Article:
Vlahos says the Section is currently negotiating the renewal of the Toronto and Simcoe schedules of the collective agreements it administers, and is busy keeping members up to date on the progress of these discussions. “The members’ section of our website provides additional details on these agreements once they are concluded, including updated wage and working conditions and eventually fully downloadable copies of all 25 construction trade agreements as they become available to us.”
The website also includes archives of past agreements as a service to members and provides bulletins on a regular basis to update members on important Labour Board decisions, legislative changes or other issues that may affect unionized contractors.
In launching the new website, Vlahos says the branding of the Section did not change, however the opportunity to launch the new Career Edge program also provided an opportunity to update the site with a more modern look.
The Section’s new Career Edge program is a development intended to advance the knowledge of professional careers in the construction industry for students, parents, schools and educators.
Education consultant Erin Cimino says the program includes more than 40 professional careers such as architect, construction manager, engineer, communication specialist, environmental consultant, interior designer, materials manager, specifier and urban use and land use planners.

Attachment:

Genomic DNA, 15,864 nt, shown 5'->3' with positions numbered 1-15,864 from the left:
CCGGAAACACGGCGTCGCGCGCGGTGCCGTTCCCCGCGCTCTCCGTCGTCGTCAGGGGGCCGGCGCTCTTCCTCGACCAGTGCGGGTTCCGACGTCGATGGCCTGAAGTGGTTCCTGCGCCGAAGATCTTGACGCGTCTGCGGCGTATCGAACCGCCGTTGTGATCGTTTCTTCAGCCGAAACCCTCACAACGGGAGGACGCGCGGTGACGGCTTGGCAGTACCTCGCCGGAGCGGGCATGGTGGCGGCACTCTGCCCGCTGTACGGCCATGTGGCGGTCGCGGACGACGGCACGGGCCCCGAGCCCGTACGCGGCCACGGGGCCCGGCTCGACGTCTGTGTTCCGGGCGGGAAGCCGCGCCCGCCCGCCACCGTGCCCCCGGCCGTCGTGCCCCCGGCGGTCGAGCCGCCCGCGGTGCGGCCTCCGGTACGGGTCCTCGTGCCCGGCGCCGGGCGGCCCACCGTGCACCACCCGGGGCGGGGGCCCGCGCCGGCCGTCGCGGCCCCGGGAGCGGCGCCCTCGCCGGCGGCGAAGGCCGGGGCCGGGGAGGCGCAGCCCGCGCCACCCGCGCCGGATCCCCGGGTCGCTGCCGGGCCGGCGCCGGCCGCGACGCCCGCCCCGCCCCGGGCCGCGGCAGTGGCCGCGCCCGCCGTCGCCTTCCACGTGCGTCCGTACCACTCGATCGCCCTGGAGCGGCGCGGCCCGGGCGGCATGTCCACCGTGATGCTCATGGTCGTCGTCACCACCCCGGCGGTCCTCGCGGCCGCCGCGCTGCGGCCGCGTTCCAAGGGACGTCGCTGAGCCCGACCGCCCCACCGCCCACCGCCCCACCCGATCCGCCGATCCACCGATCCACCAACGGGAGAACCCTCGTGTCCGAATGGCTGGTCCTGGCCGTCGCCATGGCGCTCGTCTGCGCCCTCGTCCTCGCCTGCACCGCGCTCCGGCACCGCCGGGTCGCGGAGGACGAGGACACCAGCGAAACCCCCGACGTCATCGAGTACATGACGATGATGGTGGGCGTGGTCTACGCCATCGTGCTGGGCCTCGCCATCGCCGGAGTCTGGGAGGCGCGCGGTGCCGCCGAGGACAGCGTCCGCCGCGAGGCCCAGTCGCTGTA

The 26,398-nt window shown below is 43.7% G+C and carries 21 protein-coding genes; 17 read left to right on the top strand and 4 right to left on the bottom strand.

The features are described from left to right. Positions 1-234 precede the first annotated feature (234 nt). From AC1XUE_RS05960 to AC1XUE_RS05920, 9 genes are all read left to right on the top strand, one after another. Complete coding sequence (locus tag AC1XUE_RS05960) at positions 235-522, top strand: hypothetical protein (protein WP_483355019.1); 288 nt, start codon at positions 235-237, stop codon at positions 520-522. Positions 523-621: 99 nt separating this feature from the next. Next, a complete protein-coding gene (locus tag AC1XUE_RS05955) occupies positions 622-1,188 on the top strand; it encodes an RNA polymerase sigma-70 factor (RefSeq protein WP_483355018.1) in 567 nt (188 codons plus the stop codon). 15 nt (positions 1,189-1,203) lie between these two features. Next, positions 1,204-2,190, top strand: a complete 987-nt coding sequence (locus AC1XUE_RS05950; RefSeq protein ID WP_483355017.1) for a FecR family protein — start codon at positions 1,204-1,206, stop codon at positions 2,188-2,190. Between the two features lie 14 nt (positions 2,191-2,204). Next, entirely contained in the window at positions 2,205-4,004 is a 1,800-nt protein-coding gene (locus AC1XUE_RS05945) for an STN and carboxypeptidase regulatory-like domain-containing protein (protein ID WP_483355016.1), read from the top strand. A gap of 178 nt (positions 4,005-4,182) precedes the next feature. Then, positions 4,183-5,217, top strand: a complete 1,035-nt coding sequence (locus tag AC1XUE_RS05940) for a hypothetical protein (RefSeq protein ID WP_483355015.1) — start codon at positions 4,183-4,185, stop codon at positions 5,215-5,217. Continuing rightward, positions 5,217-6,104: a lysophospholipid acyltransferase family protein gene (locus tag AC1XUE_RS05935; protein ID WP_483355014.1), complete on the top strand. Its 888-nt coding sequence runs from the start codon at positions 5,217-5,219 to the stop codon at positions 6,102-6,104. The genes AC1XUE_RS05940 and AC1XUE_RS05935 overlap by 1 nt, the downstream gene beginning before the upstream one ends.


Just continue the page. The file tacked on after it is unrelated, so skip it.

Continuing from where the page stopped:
“Career Edge will ensure students, parents, schools and educators have access to tools and experiential learning opportunities that will inform and educate them about professional careers in the industry.”
Tools include classroom activities, construction careers roadmaps and blended learning models (BLMs) to support teachers, as well as a growing bank of volunteer speakers who will be available for specific topics or general presentations. “We just launched the website recently and have already had 22 new volunteer speakers come forward.”
Cimino says with the end of the school year approaching, the summer will be spent recruiting additional volunteers and meeting with school board officials to share program details and career roadmaps. By the fall, Career Edge will be in full flight.
According to Cimino, Career Edge intends to dispel some of the myths and enable the discovery of exciting careers through presentations that are engaging and tools that target specific messages. “We wouldn’t be here without our speakers and volunteers. They are a big part of delivering the message.”
She says speakers will be provided with both training and resources to ensure they are comfortable and that their presentations are top notch and designed to engage students.
Vlahos says the Section has pre-existing bursaries with several colleges to support these careers. “These bursaries, combined with the new Career Edge program, we hope will increase both the quantity and quality of job candidates which is both good for our members and good for the industry.”
He says the Section is excited to be able to launch this new initiative and that the interest the program has already received from students, parents, educators and the industry, makes this an exciting time for everyone.